I couldn't decide which picture to upload today to show you our snowy day, so I uploaded them both, how's that for making a decision!
And since it is snowing, I thought what a great day to share a favorite poem. This is a long poem so I hope you appreciate all my typing!
So ye're runnin' fer Congress, mister? Le' me tell ye 'bout my son---
Might make you fellers carefuller down there in Washington---
He clings to his rifle an' uniform---folks call him Whisperin' Bill;
An' I tell ye the war ain't over yit up here on Bouman's Hill.
This dooryard is his battlefield--le's see, he was nigh sixteen
When Sumter fell, an' as likely a boy as ever this world has seen;
An' what with the news o' battles lost, the speeches an' all the noise,
I guess ev'ry farm in the neighborhood lost a part of its crop o' boys.
'Twas harvest time when Bill left home: ev'ry stalk in the fields o' rye
Seemed to stan' tiptoe tosee him off an' wave him a fond good-bye;
His sweetheart was here with some other gals--the sassy little miss!
An' purtendin' she wanted to whisper'n his ear, she gave him a rousin' kiss.
Oh, he was a han'some feller!an' tender an' brave an' smart,
An' though he was bigger'n I was, the boy had a woman's heart.
I couldn't control my feelin's, but I tried with all my might,
An' his mother an' me stood a-cryin' till Bill was out o' sight.
His mother she often tol' him, when she knew he was goin' away,
That God would take care o' him, maybe, if he didn't fergit to pray;
An' on the bloodiest battlefields, when bullets whizzed in the air,
An' Bill was a-fightin' desperit, he used to whisper a prayer.
Oh, his comrades has often told me that Bill never flinched a bit
When every second a gap in the ranks tol' where a ball had hit.
An' one night when the field was covered with the awful harvest o' war,
They found my boy 'mongst the martyrs o' the cause he was fightin' for.
His fingers was clutched in the dewy grass--oh, no, sir, he wasn't dead,
But he lay kind o' helpless an' crazy with a rifle-ball in his head;
An' he trembled with the battle-fear as he lay there in the dew;
An' he whispered as he tried to rise: "God'll take care o' you."
An officer wrote an' tol' us how the boy had been hurt in the fight,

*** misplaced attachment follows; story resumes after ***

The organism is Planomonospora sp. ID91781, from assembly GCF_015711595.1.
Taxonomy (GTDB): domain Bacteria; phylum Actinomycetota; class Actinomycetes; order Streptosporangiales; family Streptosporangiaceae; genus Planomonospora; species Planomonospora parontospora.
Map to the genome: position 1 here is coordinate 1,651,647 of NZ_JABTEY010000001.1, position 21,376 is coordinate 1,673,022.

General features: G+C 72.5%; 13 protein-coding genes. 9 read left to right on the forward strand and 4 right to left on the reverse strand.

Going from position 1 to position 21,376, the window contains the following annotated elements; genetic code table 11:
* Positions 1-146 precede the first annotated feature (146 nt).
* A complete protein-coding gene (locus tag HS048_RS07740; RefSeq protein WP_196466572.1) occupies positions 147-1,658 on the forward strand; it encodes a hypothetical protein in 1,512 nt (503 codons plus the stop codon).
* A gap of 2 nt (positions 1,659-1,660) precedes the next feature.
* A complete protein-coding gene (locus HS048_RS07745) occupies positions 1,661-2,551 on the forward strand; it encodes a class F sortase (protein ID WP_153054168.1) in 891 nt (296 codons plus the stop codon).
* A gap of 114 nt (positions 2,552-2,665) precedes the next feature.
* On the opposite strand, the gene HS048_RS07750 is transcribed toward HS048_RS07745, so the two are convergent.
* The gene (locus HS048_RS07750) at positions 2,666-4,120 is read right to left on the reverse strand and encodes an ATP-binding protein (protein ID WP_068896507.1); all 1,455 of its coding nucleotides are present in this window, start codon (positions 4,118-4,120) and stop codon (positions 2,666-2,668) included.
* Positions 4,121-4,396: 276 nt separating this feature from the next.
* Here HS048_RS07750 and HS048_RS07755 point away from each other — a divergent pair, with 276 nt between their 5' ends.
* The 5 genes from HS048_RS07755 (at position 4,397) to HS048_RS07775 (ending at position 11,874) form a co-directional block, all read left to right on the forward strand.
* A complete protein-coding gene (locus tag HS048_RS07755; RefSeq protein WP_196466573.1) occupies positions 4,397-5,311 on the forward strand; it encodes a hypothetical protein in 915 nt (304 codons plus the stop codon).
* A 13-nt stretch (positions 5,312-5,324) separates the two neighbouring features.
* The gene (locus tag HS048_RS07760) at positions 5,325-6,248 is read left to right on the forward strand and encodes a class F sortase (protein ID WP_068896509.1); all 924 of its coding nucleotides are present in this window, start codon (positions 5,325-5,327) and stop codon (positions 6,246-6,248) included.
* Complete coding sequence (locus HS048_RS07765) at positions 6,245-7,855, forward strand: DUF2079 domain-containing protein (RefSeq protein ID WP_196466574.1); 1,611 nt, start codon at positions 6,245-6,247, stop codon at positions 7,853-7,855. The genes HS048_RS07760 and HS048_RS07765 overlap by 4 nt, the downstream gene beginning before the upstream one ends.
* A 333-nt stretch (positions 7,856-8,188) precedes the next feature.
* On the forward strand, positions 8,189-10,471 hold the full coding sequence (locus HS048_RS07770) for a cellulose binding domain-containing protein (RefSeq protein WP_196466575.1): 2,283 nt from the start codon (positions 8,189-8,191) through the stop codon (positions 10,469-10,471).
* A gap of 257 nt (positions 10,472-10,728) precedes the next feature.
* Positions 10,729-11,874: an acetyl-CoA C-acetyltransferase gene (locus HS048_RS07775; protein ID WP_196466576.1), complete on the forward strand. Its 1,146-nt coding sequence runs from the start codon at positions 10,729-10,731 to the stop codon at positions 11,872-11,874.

But he said that the doctors reckoned they could bring him around all right.
An' then we heard from a neighbor, disabled at Malvern Hill,
That he thought in the course of a week or so he'd be comin' home with Bill.
We was anxious t' see him we'd set up an' talk o' nights
'Till the break o' day had dimmed the stars an' put out the northern lights,
We waited an' watched fer a month or more, the summer was nearly past,
When a letter came one day that said they'd started fer home at last.
I'll never fergit the day Bill come---'twas harvest time again---
An the air blown oveer the yeller fields was sweet with the scent o' the grain;
The dooryard was full o' the neighbors, who had come to share our joy,
An' all of us sent up a mighty cheer at the sight o' that soldier boy.
An' all of a sudden somebody said; "My God! don't the boy know his mother?"
An' Bill stood a-whisperin', fearful like, an' a-starin' from one to another;
"Don't be afraid, Bill," said he to himself, as he stood in his coat o' blue,
"Why, God'll take care o' you, Bill, God'll take care o' you."
He seemed to be loadin' an' firin' a gun, an' to act like a man who hears
The awful roar o' the battlefield a-soundin' in his ears;
Ten thousan' ghosts o' that bloody day was marchin' through his brain
An' his feet they kind o' picked their way as if they felt the slain.
An' I grabbed his hand, an' say I to Bill, "Don't ye 'member me?
I'm yer father--don't ye know me? How frightened ye seem to be!"
But the boy kep' a-whisperin' to himself, as if 'twas all he knew,
"God'll take care o' you, Bill, God'll take care o' you."
He's never known us since that day, nor his sweetheart, an' never will;
Father an' Mother an' sweetheart are all the same to Bill.
An' he groans like a wounded soldier, sometimes the whole night through,
An' we smooth his head an' say: "Yes, Bill, He'll surely take care o' you."
Ye can stop a war in a minute, but when can ye stop the groans?
Fer ye've broke our hearts an' sapped our blood an' plucked away our bones.
An' ye've filled our souls with bitterness that goes from sire to son,
So ye best be kind o' careful down there in Washington.
Written by Irving Bacheller
Whew! It's a sad poem but has a good heart to it.
Spoke with Adam and he was resting after being busy getting Millie over to the new (older) hospital there in Seattle. If you want to, she can have flowers there! The hospital's address is up on the right side of this blog. She can't look at them yet, but maybe she can smell them and sense that they are there. If she wakes up it will be so beautiful around her too.
Psssst, don't tell anyone I told you but ---here's just a little bit of something I picked up in Adam's talk today; a nurse at Providence said (before Mille left Providence) that she (the nurse) guessed Millie would be able to go home in about two weeks after shes been to the other hospital. That would be great! I would love to be able to visit her here in Alaska! She'd be back in time for the Native Musicale.
Day 52, almost as many days sleeping as she is old! What if --- she woke up on the day of her age. AWWWW, I wish!